Problems with peer reviewBMJ 2010; 340 doi: http://dx.doi.org/10.1136/bmj.c1409 (Published 15 March 2010) Cite this as: BMJ 2010;340:c1409
- Mark Henderson, science editor
- 1The Times, London
Mention peer review to any researcher and the chances are that he or she will soon start to grumble. Although the system by which research papers and grant applications are vetted is often described as science’s “gold standard,” it has always garnered mixed reviews from academics at its sharp end.
Most researchers have a story about a beautiful study that has been unreasonably rejected. An editor might have turned it down summarily without review. A referee might have demanded a futile and time consuming extra analysis. Or a rival might have sat on a manuscript for months, consigning it to limbo under the cloak of anonymity.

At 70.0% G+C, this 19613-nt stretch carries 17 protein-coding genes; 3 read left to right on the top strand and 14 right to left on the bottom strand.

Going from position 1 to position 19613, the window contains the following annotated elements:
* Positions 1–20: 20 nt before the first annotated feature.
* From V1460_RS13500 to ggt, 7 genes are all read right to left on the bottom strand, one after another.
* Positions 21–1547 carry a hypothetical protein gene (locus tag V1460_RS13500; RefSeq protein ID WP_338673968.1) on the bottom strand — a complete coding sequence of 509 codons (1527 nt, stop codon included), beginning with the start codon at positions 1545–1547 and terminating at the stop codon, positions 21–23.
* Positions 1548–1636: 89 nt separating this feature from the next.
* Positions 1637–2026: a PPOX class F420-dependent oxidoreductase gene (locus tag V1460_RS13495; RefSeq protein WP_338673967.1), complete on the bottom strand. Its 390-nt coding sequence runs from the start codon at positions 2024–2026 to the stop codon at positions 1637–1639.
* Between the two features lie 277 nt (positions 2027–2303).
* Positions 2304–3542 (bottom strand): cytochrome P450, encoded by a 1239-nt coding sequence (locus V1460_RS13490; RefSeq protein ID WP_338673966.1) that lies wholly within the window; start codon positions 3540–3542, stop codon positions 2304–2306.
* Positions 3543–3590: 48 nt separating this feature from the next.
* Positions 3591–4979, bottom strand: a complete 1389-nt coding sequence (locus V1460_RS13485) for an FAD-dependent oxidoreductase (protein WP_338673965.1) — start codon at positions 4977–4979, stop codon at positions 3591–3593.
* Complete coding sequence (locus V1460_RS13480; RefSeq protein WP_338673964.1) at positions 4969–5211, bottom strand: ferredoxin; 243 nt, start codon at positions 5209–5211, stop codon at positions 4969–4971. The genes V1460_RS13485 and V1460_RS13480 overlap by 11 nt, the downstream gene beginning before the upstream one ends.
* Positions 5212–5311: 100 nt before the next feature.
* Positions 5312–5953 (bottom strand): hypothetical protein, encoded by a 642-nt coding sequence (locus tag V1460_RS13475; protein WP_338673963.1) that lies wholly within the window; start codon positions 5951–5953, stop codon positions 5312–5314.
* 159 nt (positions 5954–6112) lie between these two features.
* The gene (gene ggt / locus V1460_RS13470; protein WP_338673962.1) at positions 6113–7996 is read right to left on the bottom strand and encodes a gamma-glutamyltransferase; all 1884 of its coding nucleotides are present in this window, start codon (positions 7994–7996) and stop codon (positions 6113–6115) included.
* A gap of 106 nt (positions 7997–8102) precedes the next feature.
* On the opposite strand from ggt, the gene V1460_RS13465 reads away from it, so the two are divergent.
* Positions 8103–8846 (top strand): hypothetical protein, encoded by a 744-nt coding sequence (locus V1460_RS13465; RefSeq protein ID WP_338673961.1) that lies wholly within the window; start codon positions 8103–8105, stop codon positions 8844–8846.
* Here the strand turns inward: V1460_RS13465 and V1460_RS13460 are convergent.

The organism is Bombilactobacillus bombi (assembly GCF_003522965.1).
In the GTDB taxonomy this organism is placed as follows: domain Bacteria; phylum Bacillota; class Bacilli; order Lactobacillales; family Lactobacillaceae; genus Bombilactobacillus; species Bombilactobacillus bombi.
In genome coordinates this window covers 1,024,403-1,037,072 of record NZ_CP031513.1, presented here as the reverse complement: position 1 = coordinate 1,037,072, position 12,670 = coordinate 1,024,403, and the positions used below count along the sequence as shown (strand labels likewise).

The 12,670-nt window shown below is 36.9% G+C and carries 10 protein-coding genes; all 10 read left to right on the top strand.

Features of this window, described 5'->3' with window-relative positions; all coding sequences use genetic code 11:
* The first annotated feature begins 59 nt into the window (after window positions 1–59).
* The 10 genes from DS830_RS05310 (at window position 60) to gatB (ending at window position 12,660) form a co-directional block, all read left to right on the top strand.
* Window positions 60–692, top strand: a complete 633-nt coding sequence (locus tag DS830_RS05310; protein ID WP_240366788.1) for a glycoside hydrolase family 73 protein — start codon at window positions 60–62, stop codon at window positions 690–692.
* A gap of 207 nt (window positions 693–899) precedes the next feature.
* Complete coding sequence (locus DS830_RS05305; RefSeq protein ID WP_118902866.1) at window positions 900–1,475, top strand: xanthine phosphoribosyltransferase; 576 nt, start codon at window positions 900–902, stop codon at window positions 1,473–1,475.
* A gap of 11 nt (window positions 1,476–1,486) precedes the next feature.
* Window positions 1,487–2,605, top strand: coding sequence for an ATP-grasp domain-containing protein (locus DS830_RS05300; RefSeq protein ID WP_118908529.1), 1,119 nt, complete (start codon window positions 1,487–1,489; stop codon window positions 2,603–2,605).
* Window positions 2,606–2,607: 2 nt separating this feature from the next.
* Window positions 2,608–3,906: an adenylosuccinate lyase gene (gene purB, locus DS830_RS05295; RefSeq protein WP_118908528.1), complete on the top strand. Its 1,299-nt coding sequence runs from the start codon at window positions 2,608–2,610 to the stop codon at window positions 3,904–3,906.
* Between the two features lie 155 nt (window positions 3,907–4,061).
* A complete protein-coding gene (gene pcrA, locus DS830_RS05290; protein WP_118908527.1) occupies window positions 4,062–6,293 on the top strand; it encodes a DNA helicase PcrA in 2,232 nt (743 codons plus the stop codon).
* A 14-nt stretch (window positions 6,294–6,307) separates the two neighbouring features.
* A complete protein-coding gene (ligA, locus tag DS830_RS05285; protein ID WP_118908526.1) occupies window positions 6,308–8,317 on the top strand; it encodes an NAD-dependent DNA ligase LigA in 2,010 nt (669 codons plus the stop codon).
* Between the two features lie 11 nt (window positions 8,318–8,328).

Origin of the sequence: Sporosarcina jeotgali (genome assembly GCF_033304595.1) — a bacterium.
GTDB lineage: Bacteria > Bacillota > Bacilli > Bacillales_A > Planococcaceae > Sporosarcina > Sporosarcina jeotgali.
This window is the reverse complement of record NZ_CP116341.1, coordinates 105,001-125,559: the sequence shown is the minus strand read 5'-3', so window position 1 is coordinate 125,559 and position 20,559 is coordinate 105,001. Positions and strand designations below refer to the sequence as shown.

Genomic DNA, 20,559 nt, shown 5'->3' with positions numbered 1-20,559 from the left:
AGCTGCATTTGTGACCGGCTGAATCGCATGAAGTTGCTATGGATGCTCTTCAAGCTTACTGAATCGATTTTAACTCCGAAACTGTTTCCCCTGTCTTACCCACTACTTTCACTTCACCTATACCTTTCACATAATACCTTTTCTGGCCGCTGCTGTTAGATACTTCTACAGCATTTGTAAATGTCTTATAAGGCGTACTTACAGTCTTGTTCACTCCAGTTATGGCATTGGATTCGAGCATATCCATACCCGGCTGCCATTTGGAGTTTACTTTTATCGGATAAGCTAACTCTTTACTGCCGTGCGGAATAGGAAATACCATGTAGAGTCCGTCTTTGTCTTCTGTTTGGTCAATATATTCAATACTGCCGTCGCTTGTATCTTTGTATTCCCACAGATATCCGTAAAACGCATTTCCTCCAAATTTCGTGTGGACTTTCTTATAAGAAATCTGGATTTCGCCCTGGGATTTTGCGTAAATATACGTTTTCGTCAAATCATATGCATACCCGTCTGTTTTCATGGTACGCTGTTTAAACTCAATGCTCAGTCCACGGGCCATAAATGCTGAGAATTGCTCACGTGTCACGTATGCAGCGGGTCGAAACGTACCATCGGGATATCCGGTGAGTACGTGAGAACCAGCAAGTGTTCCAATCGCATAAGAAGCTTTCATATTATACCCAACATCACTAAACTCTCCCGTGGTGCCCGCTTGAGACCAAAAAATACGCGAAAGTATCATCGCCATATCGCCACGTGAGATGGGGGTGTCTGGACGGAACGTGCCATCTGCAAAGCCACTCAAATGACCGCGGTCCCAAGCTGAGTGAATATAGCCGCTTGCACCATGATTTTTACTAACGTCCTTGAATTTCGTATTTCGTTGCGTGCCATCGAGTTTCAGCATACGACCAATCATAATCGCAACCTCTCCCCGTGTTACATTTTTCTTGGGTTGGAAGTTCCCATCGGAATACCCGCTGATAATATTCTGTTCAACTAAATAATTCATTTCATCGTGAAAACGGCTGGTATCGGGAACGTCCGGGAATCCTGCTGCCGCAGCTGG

Barely less common are mordant criticisms of high profile papers published by high impact journals. How could Stanley Ewen and Arpad Pusztai’s 1990s research on genetically modified food have been passed by the Lancet?1 How could studies that describe mere technical advances be deemed worthy of Cell or Nature? And how could Science have failed to rumble the fraudulent cloning work of Hwang Woo-suk?2
A bubbling undercurrent of resentment and jealousy, of course, afflicts every fiercely competitive professional field. But in recent weeks, three incidents have brought concern about peer review to a head.
Firstly, leaked emails showed that Phil Jones, former head of the Climate Research Unit at the University of East Anglia, had pledged to exclude papers from the Intergovernmental Panel on Climate Change (IPCC) report “even if we have to redefine what the peer-reviewed literature is.” Then came an even more damaging realisation. The panel’s last report claimed that Himalayan glaciers were likely to melt entirely by 2035—an egregious error that should have …
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